Why not try this: On Saturday, wake up a bit earlier than you normally would. Slip out of bed quietly and get yourself ready. If you need coffee or tea, make it. If you need a shower, take it. Enjoy the silence of the morning and as soon as you feel like you can face it, shut the door behind you and head out to the store (but don’t forget to leave a note for your sleeping family, OK?).
If you’re in a city, maybe the store is just the bodega on the corner. In the suburbs you might have to get in the car and go a bit farther. Wherever you need to go, go. And when you get there, buy some eggs, a can or two of pumpkin, some bread flour, yeast, and butter. Pick up a magazine if you’d like, or maybe even a candy bar. Treat yourself. This is all about treats.
If you do this (plus what I tell you next), you’ll be eating warm pumpkin challah bread by early afternoon. Then, later, you’ll have slices of it spread thick with creamy unsalted butter at dinner. And Sunday? Oh Sunday is the best, because that’s when you’ll take what’s left of the bread and soak it in a batter of eggs and milk and vanilla, and fry in a skillet bathed in now-melted pats of butter. Serve it with this bacon. And then at night, when that bit of “oh tomorrow is Monday” sadness starts to creep in partway through your Sunday night shows, you can quickly bat it away by using all the crumbs and corners and maybe those tough last bits in the bottom of the bag to make a lovely pumpkin bread pudding.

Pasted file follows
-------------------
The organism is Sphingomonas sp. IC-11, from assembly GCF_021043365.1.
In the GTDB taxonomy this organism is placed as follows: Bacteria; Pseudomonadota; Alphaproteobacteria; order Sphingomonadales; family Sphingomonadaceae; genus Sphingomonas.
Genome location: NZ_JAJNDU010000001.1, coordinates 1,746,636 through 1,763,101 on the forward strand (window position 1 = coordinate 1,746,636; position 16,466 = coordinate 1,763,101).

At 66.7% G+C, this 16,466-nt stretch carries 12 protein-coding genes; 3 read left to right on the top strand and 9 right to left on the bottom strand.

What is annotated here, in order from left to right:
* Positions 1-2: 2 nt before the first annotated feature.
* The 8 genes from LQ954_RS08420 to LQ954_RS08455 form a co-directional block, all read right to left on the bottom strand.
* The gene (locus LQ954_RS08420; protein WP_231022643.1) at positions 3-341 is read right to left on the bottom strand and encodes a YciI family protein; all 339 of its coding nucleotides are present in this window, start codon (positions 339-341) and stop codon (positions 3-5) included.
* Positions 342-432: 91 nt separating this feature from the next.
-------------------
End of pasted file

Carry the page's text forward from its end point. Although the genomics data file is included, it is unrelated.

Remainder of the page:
But, before all this, you’ll first need to make the bread.
I’ve said before that I’m not good at simple recipes. I can’t really stick to the letter of anything. When I was in college I took a creative writing course taught by a bald man named Bernie who looked more like a trucker than a poet. He doled out assignments meant to instruct us on the basics, but I somehow always found a way to suit them to my liking. One afternoon he called me into his office hours and held a paper up to my face. “What is this?” he asked. I glanced at it and said it was, obviously, my poem. The assignment was to write a Shakesperean sonnet with 10 14-syllable lines in iambic pentameter.
“This,” he said, snapping the paper in front of my face, “is *not* a Shakesperean sonnet.”
“I know,” I replied. “It’s a sonnet sort of. I wrote it right there in the title. See?” I pointed to the subtitle where I’d added the words: “A Sonnet. (Sort of)”
“This wasn’t what I asked for,” he repeated.
“I know, but isn’t it good?”
“But it wasn’t what I asked for…”
“I know,” I said again. “But it’s good.”